Recently the U.S. Department of Agriculture released economic analysis that shows high energy prices, increasing global demand, drought and other factors are the primary drivers of higher food costs. USDA has posted economic analysis and charts ( that document that “even with the current uptick in food price inflation, it is much lower than it was in the 1970s and early 1980.” “Let’s not lose sight of all the benefits biodiesel has to offer,” Jobe said. “It is a green fuel, creating green jobs and beefing up our national energy security. We should continue to support biodiesel as part of our longterm energy strategy.”

Check Out: Sustainable Design Update

Monday, September 08, 2008

Super Yeast Double Ethanol Production


A yeast geneticist on the campus of Indiana University-Purdue University Indianapolis (IUPUI) is developing mutant yeast for ethanol production that will reduce or eliminate the need to use corn to make the alternative fuel. When corn is used to make ethanol, corn kernels are ground to produce starch and the starch is broken down into glucose. Yeast is then used to ferment the glucose into ethanol.

The production of biofuels from basic plant material, rather than corn and other crops, would address concerns that making corn-based ethanol is pushing up food costs. The problem, says Mark Goebl, a professor of Biochemistry and Molecular Biology in the IU School of Medicine, involves how yeast decide what they will eat. Common yeast likes to eat glucose and completely ingores xylose, another sugar that makes up about a third of plant matter.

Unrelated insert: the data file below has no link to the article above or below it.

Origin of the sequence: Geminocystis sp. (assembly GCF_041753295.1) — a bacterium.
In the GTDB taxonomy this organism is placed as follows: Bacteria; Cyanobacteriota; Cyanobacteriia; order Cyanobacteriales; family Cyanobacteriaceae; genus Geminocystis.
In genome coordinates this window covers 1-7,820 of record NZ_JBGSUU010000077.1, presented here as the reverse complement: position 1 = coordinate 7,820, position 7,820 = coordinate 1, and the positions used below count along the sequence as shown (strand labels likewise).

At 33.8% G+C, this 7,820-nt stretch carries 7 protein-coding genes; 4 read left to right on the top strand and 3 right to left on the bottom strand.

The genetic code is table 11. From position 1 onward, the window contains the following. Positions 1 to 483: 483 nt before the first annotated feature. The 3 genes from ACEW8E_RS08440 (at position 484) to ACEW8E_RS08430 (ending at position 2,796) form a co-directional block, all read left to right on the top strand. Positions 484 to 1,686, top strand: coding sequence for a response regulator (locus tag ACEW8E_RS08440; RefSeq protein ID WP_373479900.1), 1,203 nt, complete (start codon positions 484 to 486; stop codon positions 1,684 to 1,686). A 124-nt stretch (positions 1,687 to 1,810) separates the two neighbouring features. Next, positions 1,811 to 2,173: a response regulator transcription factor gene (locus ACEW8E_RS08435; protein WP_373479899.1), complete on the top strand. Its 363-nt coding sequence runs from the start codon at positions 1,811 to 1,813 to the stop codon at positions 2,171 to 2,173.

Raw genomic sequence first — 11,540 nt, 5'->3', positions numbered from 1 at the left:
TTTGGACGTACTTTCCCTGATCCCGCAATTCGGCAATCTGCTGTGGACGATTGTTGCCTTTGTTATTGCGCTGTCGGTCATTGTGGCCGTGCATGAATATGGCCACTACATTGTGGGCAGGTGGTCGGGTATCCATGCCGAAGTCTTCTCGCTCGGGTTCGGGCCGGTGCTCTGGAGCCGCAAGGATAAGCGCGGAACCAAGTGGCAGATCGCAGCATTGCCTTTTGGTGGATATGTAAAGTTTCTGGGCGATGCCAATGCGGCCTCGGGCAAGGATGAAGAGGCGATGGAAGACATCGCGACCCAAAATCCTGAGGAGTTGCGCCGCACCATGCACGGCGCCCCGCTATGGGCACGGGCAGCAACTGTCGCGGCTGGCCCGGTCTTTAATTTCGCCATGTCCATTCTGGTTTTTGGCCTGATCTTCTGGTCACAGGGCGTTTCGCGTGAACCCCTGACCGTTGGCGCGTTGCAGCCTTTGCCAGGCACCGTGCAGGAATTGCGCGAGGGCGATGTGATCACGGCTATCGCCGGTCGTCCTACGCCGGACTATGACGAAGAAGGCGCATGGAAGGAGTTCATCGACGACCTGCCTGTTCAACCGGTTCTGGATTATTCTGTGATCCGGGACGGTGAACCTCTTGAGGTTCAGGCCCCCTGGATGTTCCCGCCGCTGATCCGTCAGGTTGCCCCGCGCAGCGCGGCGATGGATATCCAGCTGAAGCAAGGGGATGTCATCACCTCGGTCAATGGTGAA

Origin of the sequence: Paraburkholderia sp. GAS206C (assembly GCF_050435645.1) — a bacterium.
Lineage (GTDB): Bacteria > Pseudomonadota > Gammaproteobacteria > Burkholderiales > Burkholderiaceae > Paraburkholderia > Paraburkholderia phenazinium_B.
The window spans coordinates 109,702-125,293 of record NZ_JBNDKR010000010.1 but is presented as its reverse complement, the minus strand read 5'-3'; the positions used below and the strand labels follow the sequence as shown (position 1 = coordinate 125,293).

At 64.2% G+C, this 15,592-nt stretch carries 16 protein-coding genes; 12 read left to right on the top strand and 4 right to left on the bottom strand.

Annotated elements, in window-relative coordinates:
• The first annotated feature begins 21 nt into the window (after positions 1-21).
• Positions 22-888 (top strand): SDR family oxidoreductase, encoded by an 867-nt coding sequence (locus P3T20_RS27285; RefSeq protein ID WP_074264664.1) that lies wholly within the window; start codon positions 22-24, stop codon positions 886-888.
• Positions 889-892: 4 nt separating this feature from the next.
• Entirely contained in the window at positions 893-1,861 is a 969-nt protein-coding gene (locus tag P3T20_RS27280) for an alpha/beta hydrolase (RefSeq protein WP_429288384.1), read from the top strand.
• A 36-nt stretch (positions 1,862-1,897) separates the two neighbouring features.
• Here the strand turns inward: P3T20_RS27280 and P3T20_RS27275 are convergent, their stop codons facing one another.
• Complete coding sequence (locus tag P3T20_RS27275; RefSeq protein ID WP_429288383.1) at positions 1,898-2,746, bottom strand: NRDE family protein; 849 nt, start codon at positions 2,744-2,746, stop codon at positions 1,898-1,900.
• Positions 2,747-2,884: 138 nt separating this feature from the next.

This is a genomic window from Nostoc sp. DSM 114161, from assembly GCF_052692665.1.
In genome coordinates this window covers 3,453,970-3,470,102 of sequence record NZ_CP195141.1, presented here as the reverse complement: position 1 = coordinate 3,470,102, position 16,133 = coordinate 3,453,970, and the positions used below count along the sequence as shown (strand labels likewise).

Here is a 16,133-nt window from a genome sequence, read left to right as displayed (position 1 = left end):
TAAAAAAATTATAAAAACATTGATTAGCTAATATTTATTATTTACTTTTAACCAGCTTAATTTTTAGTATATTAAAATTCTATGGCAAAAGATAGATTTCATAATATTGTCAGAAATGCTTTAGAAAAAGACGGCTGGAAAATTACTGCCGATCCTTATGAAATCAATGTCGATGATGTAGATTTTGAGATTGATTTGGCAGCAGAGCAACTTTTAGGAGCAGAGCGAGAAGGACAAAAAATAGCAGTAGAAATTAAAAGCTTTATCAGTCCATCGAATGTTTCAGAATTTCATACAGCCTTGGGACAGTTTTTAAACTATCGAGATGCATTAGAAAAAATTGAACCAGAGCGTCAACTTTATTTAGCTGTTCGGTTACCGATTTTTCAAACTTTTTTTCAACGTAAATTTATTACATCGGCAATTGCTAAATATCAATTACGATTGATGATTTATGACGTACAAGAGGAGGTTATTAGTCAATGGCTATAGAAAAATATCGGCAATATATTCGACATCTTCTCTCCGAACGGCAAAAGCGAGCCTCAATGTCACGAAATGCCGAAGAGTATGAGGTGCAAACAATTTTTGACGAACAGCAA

Goebl has developed strains of yeast that will utilize the xylose. Producing mutant yeast strains that will eat xylose just as well as glucose means nearly doubling the amount of ethanol you get from the same volume of basic plant material.


Sunday, September 07, 2008

The Biogas Bible

The Biogas Bible

I get more inquiries about my biogas posts than just about any other topic. People all over the world, from Toronto to Bosnia to Pakistan want to know how to construct and run a small scale biogas operation.

Well, here it is. The Biogas Handbook by David House has everything you could ever possibly want to know about making your own biogas. Moreover, with his folksy style, David House manages to make the topic fun to read!

From the book:

(If) "30 percent of the land is planted to corn, an area with an 8-mile radius will produce enough cornstalks to supply a city of 80,000 inhabitants continuously. In other words, the cornstalks from one acre will produce the gas for one person for a year.”

Note: You can provide the natural gas requirements of a city of 80,000 with the agricultural waste left in the fields nearby!

This book is a must have for local first, alternative energy folks. Using just leaves and grass clippings + kitchen waste, you can provide a significant fraction of your energy requirements.

Get the book:

The Biogas Handbook